"Are"

The word "Are" might indicate when I'm using an adjective (which can also function like a label). If my daughter scores a goal I might say "You are skillful!" when "You can hit the target with the ball" might send a better message.

Confidence

The words "be careful about not damaging a child's confidence!" pop into my head when I think about the ideas above and I don't know what kind of balance between cans and can'ts would nurture confidence or damage it. But is thinking in that "you are either confident or you are not" way a mistake in itself? Should there be one overall label of "confident or not confident" or is it constructive to break confidence itself down into component parts? I have to admit I don't know!

The idea of "can't listing" appeals but I don't know if that would be detrimental to a learner's confidence. As I said above, there are unlimited things you can't do, but also unlimited ways to improve on something you can do. What's the right balance? No idea!

The "Good girl"/"Bad Girl" thing

This is related. I don't say either of these. I prefer to use "like", as in, "I like that!" rather than declare "You're a good girl!" Similarly, instead of saying, "That's good!" about something, I would - if I'm not using the approaches above - prefer to say "I like that!" to indicate it's more my personal opinion than a declaration of worth.  It always seems like arrogance to me to assume you're the one who gets to declare to a child if something is good or not.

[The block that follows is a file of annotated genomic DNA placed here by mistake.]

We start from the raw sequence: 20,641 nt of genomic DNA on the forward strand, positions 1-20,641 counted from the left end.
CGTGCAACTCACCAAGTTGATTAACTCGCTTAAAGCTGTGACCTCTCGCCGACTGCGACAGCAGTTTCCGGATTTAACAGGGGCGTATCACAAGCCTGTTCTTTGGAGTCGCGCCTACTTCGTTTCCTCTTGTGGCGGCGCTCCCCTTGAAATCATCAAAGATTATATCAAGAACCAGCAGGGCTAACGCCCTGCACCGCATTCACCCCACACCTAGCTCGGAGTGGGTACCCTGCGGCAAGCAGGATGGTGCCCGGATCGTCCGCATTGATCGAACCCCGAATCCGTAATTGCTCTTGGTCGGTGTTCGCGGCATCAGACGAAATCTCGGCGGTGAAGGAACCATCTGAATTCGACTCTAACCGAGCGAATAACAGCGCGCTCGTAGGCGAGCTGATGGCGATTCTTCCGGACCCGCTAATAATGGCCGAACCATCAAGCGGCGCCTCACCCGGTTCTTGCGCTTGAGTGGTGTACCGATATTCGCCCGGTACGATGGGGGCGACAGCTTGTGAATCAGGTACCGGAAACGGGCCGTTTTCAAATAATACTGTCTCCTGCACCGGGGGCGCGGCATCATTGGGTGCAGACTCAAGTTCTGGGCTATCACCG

Part Two: Types of Skipping

"I can't skip!" my daughter proclaimed after trying to skip for all of twenty seconds. I kind of figured that the word "skipping" acts as a kind of label to her and she has this concept in her head of "perfect skipping", the thing that must be achieved if one will be able to say they can skip!